Every track will be different and you may cut more frequencies on one track than others. But in general, everything below 40Hz should be cut.
And after you find the best spot for that particular track, you can use the EQ pass filter features. Tweak bandwidth and hardness. This will give you more flexibility.
LPF works exactly the same way. But it does the opposite. It will cut high frequencies and let low frequencies pass.
First, find the spot where unnecessary high frequencies are not bearable anymore and then apply bandwidth or hardness.
Every instrument will need different settings. For example, heavily distorted guitars will need more cuts than clean guitars, and so on.
The goal of EQ pass filters is to remove all the excessive frequencies that make the mix muddy.
When To Use Pass Filters
EQ pass filters are used all the time on almost every track. Personally, I use it on every track in my mixes. Sometimes I use only HPF and LPF and no other EQ bands. That depends on how good the source sound is.
Here is the list of instruments that require EQ pass filters:
- Electric guitars
- Acoustic guitars
- Bass guitars
You can use them on other tracks too. And you can use low-cut and high-cut on the master bus too.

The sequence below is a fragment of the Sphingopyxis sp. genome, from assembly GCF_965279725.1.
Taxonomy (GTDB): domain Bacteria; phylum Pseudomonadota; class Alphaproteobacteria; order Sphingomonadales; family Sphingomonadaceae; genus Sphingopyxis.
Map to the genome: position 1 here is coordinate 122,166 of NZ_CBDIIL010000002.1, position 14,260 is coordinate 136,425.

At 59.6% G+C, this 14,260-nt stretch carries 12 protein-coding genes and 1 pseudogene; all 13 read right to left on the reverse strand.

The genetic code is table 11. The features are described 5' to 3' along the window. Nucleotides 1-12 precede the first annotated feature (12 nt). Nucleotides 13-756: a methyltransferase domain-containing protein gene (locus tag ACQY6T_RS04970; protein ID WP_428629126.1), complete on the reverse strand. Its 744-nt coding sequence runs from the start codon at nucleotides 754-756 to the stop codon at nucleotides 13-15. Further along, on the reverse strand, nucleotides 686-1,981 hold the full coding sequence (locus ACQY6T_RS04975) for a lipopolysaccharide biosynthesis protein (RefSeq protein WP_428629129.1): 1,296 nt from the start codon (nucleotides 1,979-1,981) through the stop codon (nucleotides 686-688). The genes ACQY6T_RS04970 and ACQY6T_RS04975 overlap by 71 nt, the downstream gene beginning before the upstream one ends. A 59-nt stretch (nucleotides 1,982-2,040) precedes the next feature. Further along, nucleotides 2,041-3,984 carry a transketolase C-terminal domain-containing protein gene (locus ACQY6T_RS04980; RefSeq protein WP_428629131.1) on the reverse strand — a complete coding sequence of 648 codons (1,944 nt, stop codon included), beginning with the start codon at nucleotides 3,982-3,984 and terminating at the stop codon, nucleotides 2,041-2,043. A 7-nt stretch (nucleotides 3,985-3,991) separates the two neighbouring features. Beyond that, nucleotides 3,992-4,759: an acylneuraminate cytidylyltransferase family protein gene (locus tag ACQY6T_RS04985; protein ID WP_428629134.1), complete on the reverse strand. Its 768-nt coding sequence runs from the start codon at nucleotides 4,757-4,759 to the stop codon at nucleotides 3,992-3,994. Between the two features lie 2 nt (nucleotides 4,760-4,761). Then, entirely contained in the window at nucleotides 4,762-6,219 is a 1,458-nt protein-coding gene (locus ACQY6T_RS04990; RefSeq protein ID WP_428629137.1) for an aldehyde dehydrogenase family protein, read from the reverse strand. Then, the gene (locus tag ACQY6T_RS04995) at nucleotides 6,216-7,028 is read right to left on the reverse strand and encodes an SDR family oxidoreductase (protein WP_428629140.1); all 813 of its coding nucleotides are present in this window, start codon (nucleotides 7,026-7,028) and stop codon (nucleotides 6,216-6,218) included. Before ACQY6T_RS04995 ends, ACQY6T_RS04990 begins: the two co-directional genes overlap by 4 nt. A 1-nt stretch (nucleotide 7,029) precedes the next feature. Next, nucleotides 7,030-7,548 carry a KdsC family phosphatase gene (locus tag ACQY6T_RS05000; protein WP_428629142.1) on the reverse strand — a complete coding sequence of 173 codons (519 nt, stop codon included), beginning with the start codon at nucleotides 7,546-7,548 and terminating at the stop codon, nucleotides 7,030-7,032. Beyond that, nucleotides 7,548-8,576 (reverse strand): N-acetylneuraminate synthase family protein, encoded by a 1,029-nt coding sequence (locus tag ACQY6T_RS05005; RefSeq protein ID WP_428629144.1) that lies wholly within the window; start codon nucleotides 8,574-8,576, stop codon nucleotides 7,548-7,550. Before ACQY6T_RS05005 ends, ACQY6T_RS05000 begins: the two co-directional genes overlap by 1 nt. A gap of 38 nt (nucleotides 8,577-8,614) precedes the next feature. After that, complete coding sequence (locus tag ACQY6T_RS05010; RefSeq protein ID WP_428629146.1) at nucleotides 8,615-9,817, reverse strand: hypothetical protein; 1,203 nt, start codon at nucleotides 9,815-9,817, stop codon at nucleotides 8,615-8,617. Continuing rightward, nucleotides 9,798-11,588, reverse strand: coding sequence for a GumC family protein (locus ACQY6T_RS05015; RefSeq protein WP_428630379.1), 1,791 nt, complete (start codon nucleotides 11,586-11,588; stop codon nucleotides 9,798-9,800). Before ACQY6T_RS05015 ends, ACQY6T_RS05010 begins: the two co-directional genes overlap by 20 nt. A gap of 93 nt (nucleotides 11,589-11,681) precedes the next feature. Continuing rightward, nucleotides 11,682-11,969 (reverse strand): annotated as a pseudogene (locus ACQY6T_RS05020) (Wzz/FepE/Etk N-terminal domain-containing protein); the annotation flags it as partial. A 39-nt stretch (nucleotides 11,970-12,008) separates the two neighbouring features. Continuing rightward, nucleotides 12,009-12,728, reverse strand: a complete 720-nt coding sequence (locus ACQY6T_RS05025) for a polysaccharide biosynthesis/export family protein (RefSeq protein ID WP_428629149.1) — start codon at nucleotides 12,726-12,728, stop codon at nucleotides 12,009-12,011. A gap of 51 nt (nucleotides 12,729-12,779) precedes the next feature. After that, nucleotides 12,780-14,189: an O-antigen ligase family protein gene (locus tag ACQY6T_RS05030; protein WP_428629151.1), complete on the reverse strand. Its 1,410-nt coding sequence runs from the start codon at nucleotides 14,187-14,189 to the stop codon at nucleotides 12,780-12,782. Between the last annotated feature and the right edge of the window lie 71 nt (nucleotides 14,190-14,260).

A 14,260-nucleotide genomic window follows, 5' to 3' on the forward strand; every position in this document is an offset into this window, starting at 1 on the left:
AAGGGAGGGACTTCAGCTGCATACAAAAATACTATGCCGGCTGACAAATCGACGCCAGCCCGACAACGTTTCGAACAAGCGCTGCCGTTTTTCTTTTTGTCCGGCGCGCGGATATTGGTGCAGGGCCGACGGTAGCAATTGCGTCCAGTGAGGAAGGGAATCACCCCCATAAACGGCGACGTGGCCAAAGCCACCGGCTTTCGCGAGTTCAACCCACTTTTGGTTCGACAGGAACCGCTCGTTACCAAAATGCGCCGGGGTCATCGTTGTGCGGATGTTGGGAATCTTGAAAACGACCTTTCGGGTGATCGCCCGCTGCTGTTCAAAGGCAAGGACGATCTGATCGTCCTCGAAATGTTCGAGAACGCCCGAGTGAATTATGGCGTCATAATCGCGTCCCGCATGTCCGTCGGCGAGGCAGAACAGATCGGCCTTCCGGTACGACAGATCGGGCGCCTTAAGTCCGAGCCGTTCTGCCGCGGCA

Pass Filters In Mixing
Low-pass and high-pass filters are critical tools in mixing. When you mix songs, EQ and compressor are the most used tools. So, you need to implement pass filters in your mixes.
Without them, it’s very hard to create clean and professional mixes. Because if you don’t use them, your mix will be muddy and not good to listen to.
So, pass filters are one of the best tools for mixing and you should always use them. Also, applying pass filters is the first thing and you can add standard EQ bands.
Pass Filters In Mastering
Although EQ pass filters are mainly used in mixing, you should use them during song mastering. I do it and it helps my mixes to sound even better.
But you should be very subtle. The main goal of mastering is to make mixes louder and ready to be listened to with different devices. So, excessive changes are not recommended.
Whether you add a compressor, or EQ, and use pass filters, be very subtle and choose a very small range. Cut below 20Hz or 30Hz and not more with HPF. And cut above 15kHz or above.
The reason is that your mix should already be good. Mastering won’t make your mix good if it doesn’t sound good. So, subtle pass filter settings are recommended in mastering.
EQ pass filters such as LPF and HPF are some of the best tools you have. They are very easy to implement but very powerful. With just a couple of simple tweaks, you can make your tracks and mix sound better and cleaner. I love using EQ pass filters and I use them on every track. On some tracks, I use only filters and no other EQ bands.
If you want to better understand how EQ pass filters work, I recommend testing it on your mixes. Just record some demo songs and implement these tools. You will see the power of filters and will understand them even better.